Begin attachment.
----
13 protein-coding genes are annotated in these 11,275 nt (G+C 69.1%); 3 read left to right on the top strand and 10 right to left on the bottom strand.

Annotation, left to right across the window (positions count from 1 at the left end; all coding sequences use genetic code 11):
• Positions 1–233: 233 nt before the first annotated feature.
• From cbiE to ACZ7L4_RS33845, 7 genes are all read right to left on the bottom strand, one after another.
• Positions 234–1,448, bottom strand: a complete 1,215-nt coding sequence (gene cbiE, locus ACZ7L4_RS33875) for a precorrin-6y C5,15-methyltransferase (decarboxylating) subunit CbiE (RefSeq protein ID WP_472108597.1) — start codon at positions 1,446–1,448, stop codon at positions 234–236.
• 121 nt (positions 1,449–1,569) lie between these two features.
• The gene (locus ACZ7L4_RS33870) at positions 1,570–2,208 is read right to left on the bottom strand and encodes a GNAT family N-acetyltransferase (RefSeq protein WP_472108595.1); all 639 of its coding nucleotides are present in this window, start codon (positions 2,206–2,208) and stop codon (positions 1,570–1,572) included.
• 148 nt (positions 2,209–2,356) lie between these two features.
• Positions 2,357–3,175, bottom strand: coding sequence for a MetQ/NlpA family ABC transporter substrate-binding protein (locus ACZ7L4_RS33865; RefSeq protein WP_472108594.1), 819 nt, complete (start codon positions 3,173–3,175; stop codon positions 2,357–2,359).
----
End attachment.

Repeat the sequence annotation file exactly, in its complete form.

13 protein-coding genes are annotated in these 11,275 nt (G+C 69.1%); 3 read left to right on the top strand and 10 right to left on the bottom strand.

Annotation, left to right across the window (positions count from 1 at the left end; all coding sequences use genetic code 11):
• Positions 1–233: 233 nt before the first annotated feature.
• From cbiE to ACZ7L4_RS33845, 7 genes are all read right to left on the bottom strand, one after another.
• Positions 234–1,448, bottom strand: a complete 1,215-nt coding sequence (gene cbiE, locus ACZ7L4_RS33875) for a precorrin-6y C5,15-methyltransferase (decarboxylating) subunit CbiE (RefSeq protein ID WP_472108597.1) — start codon at positions 1,446–1,448, stop codon at positions 234–236.
• 121 nt (positions 1,449–1,569) lie between these two features.
• The gene (locus ACZ7L4_RS33870) at positions 1,570–2,208 is read right to left on the bottom strand and encodes a GNAT family N-acetyltransferase (RefSeq protein WP_472108595.1); all 639 of its coding nucleotides are present in this window, start codon (positions 2,206–2,208) and stop codon (positions 1,570–1,572) included.
• 148 nt (positions 2,209–2,356) lie between these two features.
• Positions 2,357–3,175, bottom strand: coding sequence for a MetQ/NlpA family ABC transporter substrate-binding protein (locus ACZ7L4_RS33865; RefSeq protein WP_472108594.1), 819 nt, complete (start codon positions 3,173–3,175; stop codon positions 2,357–2,359).